Results tagged ‘ 2013 ’
Going into Tuesday, it had been over a month since Clayton Kershaw last threw a pitch on the major league level (down in Australia against the Diamondback’s on March 22nd). However, despite the large gap due to an injury, Kershaw picked up right where he left off, overpowering the Nationals and recording his second win of the 2014 season — the 31st start of his career with zero earned runs on seven or more innings pitched.
Kershaw’s missed month was due to an injury he acquired after plowing through the D-backs lineup in game one of the 2014 Opening Series in Australia (a start that many are now questioning), experiencing a strained left shoulder muscle afterwards, which landed him on the disabled list for the first time in his seven-year career.
Though many people felt that the Dodgers were too cautious with Kershaw, spreading his rehabilitation out over several weeks, you can understand their concern, having just locked him up on a seven-year, 215 million dollar, record breaking contract back in January.
Making two rehab starts down in the minor leagues before getting the call back up to the majors, Kershaw’s return couldn’t have come at a better time for the Dodgers, who were merely managing to keep in contention, having gone 17-15 without him. Sitting behind the Rockies and Giants in the National League west, despite pre season predictions from many for them to run away with the division, having Kershaw back immediately makes the Dodgers a stronger overall team.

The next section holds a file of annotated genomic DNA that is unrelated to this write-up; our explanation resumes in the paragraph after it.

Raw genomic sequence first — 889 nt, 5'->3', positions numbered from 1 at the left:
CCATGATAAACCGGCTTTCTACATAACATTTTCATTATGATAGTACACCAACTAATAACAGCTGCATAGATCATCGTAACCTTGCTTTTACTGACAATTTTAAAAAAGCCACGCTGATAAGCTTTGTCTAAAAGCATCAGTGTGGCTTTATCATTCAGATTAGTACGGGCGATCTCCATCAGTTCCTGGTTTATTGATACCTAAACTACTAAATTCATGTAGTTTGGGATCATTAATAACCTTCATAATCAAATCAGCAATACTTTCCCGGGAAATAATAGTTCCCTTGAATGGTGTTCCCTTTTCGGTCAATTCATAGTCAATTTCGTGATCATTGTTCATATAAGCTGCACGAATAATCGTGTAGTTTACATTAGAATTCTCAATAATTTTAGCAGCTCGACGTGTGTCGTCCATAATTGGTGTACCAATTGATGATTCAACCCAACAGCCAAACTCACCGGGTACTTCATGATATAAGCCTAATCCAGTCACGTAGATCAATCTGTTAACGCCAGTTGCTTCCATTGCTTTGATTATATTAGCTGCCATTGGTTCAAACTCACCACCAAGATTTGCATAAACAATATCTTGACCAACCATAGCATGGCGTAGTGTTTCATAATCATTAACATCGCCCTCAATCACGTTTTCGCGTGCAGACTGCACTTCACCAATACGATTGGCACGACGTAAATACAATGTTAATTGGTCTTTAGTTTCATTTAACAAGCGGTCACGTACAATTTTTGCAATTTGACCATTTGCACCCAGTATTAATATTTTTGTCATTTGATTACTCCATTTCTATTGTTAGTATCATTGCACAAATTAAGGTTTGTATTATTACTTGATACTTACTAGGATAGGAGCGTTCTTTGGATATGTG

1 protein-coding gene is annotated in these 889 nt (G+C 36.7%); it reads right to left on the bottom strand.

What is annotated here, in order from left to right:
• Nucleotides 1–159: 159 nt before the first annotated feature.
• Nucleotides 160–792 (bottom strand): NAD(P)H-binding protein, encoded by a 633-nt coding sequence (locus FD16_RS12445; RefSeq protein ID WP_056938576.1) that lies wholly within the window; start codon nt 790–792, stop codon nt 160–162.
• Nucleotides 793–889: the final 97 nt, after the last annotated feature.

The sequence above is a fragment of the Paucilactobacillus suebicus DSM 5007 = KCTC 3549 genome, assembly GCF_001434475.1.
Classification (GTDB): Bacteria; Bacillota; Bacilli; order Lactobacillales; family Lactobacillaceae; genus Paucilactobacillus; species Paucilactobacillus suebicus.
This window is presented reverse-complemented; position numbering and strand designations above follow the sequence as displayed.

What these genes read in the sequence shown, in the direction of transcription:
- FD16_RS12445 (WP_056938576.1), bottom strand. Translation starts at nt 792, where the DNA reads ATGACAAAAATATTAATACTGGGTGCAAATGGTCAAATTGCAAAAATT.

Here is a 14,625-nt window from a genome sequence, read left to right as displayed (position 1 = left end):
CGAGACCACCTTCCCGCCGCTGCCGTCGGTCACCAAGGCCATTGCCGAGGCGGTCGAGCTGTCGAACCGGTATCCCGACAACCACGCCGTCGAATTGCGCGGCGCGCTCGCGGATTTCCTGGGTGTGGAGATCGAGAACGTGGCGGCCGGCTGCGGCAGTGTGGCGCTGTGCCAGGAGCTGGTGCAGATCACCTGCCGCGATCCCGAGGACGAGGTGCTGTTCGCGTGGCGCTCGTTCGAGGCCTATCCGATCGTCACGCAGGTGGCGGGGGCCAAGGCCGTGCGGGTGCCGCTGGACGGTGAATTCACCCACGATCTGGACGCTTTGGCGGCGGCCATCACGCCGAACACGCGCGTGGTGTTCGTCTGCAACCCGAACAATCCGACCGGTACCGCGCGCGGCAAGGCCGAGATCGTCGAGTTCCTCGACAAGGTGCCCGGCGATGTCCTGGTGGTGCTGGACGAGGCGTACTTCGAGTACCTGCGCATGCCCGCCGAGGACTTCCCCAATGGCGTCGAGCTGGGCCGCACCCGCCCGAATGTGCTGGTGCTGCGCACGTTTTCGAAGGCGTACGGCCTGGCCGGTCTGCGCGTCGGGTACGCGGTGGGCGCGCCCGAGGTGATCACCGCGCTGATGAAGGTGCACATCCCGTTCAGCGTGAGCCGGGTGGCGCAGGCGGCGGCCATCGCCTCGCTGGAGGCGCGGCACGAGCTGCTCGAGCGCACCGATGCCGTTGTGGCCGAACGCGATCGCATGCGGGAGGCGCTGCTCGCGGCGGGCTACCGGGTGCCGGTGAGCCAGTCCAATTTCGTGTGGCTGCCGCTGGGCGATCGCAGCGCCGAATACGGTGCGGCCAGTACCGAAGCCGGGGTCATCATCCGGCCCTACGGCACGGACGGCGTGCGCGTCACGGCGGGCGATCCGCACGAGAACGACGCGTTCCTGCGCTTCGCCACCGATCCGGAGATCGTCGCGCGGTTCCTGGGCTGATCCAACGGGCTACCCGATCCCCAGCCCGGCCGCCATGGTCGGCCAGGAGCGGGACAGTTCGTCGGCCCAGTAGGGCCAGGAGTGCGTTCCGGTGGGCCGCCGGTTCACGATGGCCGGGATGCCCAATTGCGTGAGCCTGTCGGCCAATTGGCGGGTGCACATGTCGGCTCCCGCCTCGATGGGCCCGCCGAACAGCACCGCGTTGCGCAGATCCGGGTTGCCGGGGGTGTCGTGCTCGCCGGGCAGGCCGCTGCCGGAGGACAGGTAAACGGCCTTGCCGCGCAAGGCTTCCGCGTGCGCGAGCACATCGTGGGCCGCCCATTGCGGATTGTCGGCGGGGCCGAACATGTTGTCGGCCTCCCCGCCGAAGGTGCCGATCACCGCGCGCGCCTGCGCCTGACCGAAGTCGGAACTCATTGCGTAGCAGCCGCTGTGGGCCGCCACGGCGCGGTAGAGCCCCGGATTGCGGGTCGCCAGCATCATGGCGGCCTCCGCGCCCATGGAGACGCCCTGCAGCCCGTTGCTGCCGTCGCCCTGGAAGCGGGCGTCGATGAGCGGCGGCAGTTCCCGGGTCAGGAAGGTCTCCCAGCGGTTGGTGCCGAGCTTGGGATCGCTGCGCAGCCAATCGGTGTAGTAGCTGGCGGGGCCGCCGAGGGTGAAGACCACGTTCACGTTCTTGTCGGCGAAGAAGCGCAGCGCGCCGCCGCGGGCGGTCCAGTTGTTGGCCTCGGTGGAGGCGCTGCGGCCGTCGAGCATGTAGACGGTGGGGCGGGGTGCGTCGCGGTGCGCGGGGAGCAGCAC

But the loss of their two-time Cy Young award winner for the first part of the season didn’t just have an impact on the Dodgers as a whole; it may prove to have a big impact on Kershaw himself. Although he moved to 2-0 with a 0.66 ERA on the season, behind an 8-3 win on Tuesday night against the Nat’s, having missed over a month, many pitchers in the National League have been given the opportunity to overtake Kershaw when it comes to the running for some of the games’ highest honors.
Fernandez, who finished third in Cy Young voting in 2013 (truly saying something considering the fact that it was his rookie season), currently sits as the front runner to make the start for the National League All-Star team in July, as well as to win the 2014 NL Cy Young award, with his stat line of 4-1 with a 1.74 ERA on the year.